1. Make sure you sit properly at the piano. Most people sit too low. The bench that came with your piano may not be the right height for you (it can't be one size fits all). Use a pillow to sit higher, or invest in an adjustable bench. Sit so that there is a continuous downward slope from your shoulder to your hand and the line is not "broken" anywhere. Neither your elbow nor your wrist should be below your hand or the keys. If your wrist is below your hand, it creates a great deal of strain on the wrist, which is a delicate area, prone to problems such as carpal tunnel. If you cut off the power from your arm by sinking your wrist, you will have to rely mostly on finger strength, which will also cause strain (not to mention not giving you a big and beautiful sound).

2. Don't do repetitive finger exercises and scales (see my earlier blog post on this subject). There are more intelligent, effective, and musical ways to work on technique. But again, you will need the guidance of a great teacher.

3. Do not ever play through pain. If you feel pain in your hands or arms, stop immediately, shake out the tension and relax for a while. Analyze what type of playing caused the pain and don't keep doing that particular piece. If you think the pain will go away if you become "stronger" you are mistaken.

4. Some teachers will tell you to depress the keys all the way to the bottom (the "key bed') in order to get a rich sound. This is wrong -- it's an old idea and the physics just don't support it. There is a point where the hammer is tripped and hits the string (you can feel where that is by depressing the key slowly and feeling the point of resistance), and pressing past that is wasted energy and can't effect the sound, since the hammer has already been tripped. You can learn to have precise delivery of your power and get a great sound without the excess strain of pushing too far and too hard. If you are feeling strain, just play with a lighter touch for a while until you hopefully cure the habit of aiming too deep in the keys.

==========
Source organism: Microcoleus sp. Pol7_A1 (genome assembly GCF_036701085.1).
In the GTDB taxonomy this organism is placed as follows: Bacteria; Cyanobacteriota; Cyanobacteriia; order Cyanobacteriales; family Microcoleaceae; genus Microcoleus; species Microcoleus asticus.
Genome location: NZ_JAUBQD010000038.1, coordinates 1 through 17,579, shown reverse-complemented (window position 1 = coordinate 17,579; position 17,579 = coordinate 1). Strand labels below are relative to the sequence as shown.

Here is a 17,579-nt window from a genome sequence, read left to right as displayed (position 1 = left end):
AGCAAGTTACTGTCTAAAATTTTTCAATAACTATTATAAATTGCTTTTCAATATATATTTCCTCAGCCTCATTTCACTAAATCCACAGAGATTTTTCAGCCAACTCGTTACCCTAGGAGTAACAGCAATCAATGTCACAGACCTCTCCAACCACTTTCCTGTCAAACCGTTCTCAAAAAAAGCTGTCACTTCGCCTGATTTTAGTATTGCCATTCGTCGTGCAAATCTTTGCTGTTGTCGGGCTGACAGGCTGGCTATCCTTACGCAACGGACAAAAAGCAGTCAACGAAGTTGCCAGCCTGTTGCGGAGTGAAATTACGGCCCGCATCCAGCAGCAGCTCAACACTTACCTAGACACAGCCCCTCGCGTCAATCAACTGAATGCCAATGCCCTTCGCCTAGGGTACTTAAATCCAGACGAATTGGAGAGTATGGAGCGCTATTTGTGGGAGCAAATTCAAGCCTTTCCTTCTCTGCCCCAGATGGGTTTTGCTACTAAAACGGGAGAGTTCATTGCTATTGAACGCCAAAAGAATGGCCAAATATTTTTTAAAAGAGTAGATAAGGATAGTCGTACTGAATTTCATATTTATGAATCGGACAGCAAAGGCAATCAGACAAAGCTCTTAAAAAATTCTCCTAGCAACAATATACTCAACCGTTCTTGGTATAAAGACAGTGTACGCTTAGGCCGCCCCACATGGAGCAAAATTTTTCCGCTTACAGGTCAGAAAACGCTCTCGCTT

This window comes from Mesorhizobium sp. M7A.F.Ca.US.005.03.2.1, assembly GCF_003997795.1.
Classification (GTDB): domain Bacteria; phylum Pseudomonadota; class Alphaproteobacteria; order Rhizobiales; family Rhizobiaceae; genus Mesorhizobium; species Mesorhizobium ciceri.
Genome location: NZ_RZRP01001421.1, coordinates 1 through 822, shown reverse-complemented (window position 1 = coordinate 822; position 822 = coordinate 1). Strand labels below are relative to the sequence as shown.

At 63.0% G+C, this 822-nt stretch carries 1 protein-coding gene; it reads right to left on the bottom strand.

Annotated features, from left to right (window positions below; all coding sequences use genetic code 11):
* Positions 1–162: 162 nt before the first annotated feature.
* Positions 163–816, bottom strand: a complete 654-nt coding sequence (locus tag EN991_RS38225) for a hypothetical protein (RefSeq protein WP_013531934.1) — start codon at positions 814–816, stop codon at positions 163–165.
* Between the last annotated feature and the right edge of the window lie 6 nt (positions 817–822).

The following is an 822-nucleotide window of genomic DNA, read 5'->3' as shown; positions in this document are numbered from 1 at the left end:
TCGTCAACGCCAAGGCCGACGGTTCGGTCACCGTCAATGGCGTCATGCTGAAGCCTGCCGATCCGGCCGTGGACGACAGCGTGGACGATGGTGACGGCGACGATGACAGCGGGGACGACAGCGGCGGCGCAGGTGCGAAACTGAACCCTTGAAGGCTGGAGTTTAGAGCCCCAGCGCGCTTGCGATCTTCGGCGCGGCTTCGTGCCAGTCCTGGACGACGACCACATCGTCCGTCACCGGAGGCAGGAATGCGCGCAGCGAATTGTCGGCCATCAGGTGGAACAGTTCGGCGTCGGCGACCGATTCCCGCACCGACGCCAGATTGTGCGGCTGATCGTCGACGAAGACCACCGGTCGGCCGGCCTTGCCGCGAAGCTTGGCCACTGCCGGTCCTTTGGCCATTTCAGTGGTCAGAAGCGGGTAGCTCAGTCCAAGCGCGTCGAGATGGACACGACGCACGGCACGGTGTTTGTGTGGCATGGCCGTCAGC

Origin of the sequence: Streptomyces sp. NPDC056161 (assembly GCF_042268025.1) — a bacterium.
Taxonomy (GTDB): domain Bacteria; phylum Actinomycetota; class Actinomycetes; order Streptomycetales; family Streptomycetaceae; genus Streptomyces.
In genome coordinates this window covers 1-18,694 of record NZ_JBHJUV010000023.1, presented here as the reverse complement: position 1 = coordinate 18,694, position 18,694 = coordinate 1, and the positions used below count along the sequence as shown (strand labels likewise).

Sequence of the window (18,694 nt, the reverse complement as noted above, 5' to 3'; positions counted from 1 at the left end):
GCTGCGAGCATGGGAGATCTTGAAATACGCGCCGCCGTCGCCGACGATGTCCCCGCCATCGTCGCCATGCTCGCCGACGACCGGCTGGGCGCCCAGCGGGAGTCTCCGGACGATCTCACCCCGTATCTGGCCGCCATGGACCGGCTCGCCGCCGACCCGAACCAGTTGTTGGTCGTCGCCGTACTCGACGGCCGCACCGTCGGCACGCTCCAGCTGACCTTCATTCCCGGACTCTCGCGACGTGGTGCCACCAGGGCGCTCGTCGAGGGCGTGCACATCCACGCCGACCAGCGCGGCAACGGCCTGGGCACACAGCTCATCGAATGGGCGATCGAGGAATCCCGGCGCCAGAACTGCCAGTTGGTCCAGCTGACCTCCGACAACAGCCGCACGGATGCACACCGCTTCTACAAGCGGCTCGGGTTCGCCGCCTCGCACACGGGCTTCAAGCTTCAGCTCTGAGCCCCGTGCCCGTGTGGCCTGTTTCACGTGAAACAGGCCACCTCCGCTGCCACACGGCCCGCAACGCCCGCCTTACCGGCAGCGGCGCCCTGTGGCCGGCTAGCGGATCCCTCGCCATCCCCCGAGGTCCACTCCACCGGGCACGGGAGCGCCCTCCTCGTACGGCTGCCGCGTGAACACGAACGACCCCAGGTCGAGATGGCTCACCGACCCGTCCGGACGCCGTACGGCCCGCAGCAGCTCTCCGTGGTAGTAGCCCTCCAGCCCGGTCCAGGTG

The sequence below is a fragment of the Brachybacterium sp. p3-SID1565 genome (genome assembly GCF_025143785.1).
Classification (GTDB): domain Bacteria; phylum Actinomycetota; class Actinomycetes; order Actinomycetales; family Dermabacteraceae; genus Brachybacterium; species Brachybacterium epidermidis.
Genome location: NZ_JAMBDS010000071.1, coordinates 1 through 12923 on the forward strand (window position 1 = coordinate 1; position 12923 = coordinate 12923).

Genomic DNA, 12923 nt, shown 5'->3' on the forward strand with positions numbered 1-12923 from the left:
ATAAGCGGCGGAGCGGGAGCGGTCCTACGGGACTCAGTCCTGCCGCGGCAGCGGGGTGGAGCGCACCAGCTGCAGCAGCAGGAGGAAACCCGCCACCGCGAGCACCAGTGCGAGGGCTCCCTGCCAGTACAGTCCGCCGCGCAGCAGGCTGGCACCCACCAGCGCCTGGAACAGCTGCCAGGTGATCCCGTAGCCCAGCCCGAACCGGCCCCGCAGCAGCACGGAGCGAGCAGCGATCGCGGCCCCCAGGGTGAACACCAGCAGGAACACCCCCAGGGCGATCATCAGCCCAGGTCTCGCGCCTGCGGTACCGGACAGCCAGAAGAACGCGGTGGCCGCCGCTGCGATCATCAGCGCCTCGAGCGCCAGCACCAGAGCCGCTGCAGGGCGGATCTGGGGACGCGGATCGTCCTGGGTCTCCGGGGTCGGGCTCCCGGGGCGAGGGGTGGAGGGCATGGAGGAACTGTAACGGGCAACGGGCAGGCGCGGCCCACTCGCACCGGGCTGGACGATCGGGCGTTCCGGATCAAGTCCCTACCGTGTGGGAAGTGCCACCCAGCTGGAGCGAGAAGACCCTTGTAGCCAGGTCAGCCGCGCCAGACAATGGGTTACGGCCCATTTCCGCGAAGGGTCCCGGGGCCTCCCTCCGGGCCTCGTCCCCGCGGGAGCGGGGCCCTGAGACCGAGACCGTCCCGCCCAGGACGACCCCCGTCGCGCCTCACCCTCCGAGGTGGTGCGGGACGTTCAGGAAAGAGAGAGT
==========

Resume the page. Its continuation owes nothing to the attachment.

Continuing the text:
5. Read the book "Indispensables of Piano Playing" by Abby Whiteside. Abby was one of the pioneers in debunking the old ideas on playing the piano and showing her students a brilliant new approach. Although I believe it's difficult to learn something so physical from a book, at least it will give you an idea what to look for. She was my teacher's teacher, and he, Joseph Prostakoff, saved my life. Had it not been for him I would not still be playing today. When I went to him I had constant pain in my arms. Now I have none, no matter how many hours I play (and I do play the "big" pieces of Brahms, Beethoven, Chopin, etc), even though I am petite (5'2") and have no real muscle strength.

6. Go to the Abby Whiteside Foundation website,, and go to the page titled Teachers. If you are lucky, you may find a teacher in your area that can help you. There are certainly other teachers besides those who studied with Abby or her students who know about these methods, but you may have to do some digging to find them.

I can only imagine the heartbreak of having to stop playing the piano due to injuries, especially if they were caused by playing, and could have been avoided. I hope this never happens to you. Please take the necessary steps now to avoid strain and injury.